On February 19, 2013, Andy Burness offered the following words at the Samuel Dubois Cook Society Awards Dinner in Durham, N.C. Dr. Cook, a close personal friend of Dr. Martin Luther King’s, was the first African American professor at Duke University and has the distinction of being the first African American to hold a tenured faculty appointment at any predominantly white college or university in the South. He has also had a tremendous impact on Andy’s life as a professor, mentor, and friend.

Remarks of Andy Burness,

President of Burness Communications

Samuel DuBois Cook Society Awards Dinner

Duke University, February 19, 2013

I have to say that it is almost preposterous that I would stand here as a substitute for Samuel DuBois Cook. You have NO IDEA what an honor this is for me. I think both of my feet would fit into one of his shoes—literally and figuratively.

Dr. Cook has and has had an outsized influence on so many people, even those of you here who may never have known him or seen him. Tonight, we honor the Sammie Award winners, and their work. They are Dr. Cook’s embodiment of the community, the beloved community where we look out for each other, where we are only satisfied when the lost and the least among us are restored to a place of hope and opportunity.

We wouldn’t be here tonight if we weren’t all invested in the pursuit of righteousness, justice, goodness, compassion, and advocacy on behalf of our common humanity.

My personal guiding light in this journey is Samuel DuBois Cook.

Ben Reese asked me to say a few words about my relationship with Dr. Cook and the impact he’s had on my life. So, always the dutiful student, I called Dr. Cook last week, and asked “What should I say?” He laughed—and really laughed—as if this was MY problem—and finally came to: “Say whatever is in your heart and in your mind. Be yourself.” So, that’s what I’ll try to do.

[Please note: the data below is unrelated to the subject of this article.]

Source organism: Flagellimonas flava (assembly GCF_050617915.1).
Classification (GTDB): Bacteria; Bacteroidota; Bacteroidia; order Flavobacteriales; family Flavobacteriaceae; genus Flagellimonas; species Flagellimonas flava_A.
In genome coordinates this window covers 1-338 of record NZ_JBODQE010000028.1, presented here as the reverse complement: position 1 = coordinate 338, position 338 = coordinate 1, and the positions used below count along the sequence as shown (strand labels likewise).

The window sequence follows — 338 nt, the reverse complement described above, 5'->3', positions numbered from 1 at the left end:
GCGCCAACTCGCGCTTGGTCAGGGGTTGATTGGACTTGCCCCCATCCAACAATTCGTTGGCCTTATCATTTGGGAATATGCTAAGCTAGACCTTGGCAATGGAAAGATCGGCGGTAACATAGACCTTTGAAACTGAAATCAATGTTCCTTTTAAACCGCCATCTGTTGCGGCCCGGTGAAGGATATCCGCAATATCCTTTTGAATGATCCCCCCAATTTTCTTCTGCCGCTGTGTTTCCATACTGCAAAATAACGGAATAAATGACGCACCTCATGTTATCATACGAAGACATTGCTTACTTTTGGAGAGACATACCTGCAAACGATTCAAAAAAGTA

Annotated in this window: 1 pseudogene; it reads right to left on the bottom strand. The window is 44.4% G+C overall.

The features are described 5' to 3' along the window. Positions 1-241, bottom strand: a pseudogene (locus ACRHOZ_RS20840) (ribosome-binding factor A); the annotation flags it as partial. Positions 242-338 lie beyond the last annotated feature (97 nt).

The bottom line is this: Sam Cook was the teacher in my life who most shaped my values, my politics, my work, my purpose as a human being. We all have “that teacher” in our heads. He is mine.

I entered Duke in 1970, well into the civil rights movement, two years following Martin Luther King’s assassination, with our nation embroiled in the upheaval associated with the Vietnam War. I double majored in Political Science and Psychology. But, truth be told, I really majored in Sportswriting. I became the sports editor of the Chronicle—and you won’t believe this—I had the distinct pleasure of being the editor during a streak of 43 consecutive basketball road losses in the ACC. Now, THAT is ancient history!

So, when you’re writing about losses—and more losses—you’re looking for something different to write about—anything! And, it turns out that the Martin Luther King games—a national track meet—were held at Duke in 1973. I could go to Al Buehler to learn about the meet itself, but who better to explain the significance of Dr. King than Professor Cook? I had taken a Political Theory course from him, and knew already that he was the most dynamic, exciting, and inspirational teacher I had met.

He spoke of ideals.

He pushed us to think hard about our values.